I’ve been playing quite a lot of modern digital Pinball just lately either via Visual Pinball/PinMame on my PC, or Pinball Arcade on my iPad (both Blackhole and Bride of Pinbot tables are getting plenty of game time this past week!) but I thought I’d go right back and take a look at a classic pinball cart for the NES.
Simply called ‘Pinball’, it’s one of those early NES 1983/5 launch titles that feature Nintendo’s signature pixel art covers on both the box and cartridge – although from the looks of it you’d probably be confused into thinking that this was some sort of Mario platformer or Breakout clone.
There is only one table in Pinball which is split into two sections and the screen flips between the two depending on where your ball is. Both sections have flippers but loosing the ball in the top half of the table means that it travels down to the bottom half of the table rather than being lost. Obviously, loosing the ball in the bottom half is not good so keep those flipper fingers poised.
You control the left flipper with the d-pad and the right flipper with button A. You’d think that this layout might sound a bit weird but it works really well having both flipper controls mapped to the outermost controls on the NES controller.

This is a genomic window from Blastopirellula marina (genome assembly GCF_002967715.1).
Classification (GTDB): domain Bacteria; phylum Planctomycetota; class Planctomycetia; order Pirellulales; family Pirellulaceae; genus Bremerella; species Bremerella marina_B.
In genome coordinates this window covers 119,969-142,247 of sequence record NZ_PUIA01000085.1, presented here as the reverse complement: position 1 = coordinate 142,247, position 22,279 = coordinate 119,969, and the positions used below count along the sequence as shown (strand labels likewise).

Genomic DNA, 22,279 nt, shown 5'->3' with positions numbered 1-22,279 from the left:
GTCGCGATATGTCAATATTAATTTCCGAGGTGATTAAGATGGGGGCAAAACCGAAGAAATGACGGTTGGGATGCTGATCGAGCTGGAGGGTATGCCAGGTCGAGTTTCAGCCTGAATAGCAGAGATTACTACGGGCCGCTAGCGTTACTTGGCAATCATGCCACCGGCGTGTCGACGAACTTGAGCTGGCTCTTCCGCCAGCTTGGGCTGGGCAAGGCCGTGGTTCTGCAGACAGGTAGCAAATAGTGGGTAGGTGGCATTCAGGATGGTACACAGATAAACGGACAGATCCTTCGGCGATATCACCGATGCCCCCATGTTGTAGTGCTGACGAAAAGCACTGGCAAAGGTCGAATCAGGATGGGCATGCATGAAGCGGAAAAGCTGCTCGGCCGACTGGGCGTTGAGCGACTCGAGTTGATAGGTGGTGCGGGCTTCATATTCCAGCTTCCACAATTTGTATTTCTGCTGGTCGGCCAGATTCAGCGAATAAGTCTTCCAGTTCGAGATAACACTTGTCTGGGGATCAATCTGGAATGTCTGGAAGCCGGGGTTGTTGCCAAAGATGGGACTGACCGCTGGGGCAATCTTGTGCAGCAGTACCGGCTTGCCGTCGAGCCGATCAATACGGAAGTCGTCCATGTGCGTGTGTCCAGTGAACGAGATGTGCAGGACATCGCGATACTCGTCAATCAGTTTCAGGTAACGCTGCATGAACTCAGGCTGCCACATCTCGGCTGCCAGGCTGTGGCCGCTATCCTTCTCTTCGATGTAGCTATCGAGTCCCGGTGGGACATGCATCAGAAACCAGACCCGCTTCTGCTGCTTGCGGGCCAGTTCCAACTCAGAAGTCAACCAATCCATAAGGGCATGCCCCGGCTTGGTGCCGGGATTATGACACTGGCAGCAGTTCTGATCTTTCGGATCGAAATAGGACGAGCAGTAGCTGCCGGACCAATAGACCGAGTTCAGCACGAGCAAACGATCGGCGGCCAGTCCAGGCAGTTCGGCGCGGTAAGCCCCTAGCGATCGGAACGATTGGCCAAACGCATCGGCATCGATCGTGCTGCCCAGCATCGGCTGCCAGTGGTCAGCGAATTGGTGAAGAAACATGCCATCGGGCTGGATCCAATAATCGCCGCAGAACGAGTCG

Here’s a look at the the top half of the table –
There’s plenty to aim for here and its fun to discover all of the bonuses as you play. For example, having the ball bounce repeatedly on the barrier above the three penguins will activate a temporary stop plug that will prevent the ball from being lost between the flippers.
For a top score, try to aim for the 1000 point lane at the very top of the table.
Here’s the lower half of the table.
Again, plenty to shoot for including the targets on the left that will open a portal on the right (giving access to the top table again), flipping over the five playing cards or access to the Mario bonus area by hitting the red target on the right.
Yup, Mario was bound to make an appearance somewhere as he always does in these early games. In Pinball, you move our favourite plumber left and right and bounce the ball off the girder he is carrying. Aim for the tiles at the top of the screen to free our heroine from Donkey Kong…Pauline. Once she’s free and drops down, aim to catch her on top of your girder (nice soft landing!) and guide her to the exit to receive a mega bonus.
Ball physics isn’t exactly realistic in Pinball and in mode ‘A’ (slow) the pinball moves almost as if it’s full of hot air than metal. I recommend game mode ‘B’ to speed it up a bit!
There’s also a 2-up mode as well, in the even you fancy a mini compo with a friend. My high score at the moment is 48,450.
Pinball looks kinda basic even for a game as old as this one, but its lone table is a rich with a variety of features and shooting bonuses that sets it apart from many others pinball games of the era. Today its a very enjoyable game of pinball and being an early title, a cart that surely must belong in your NES collection.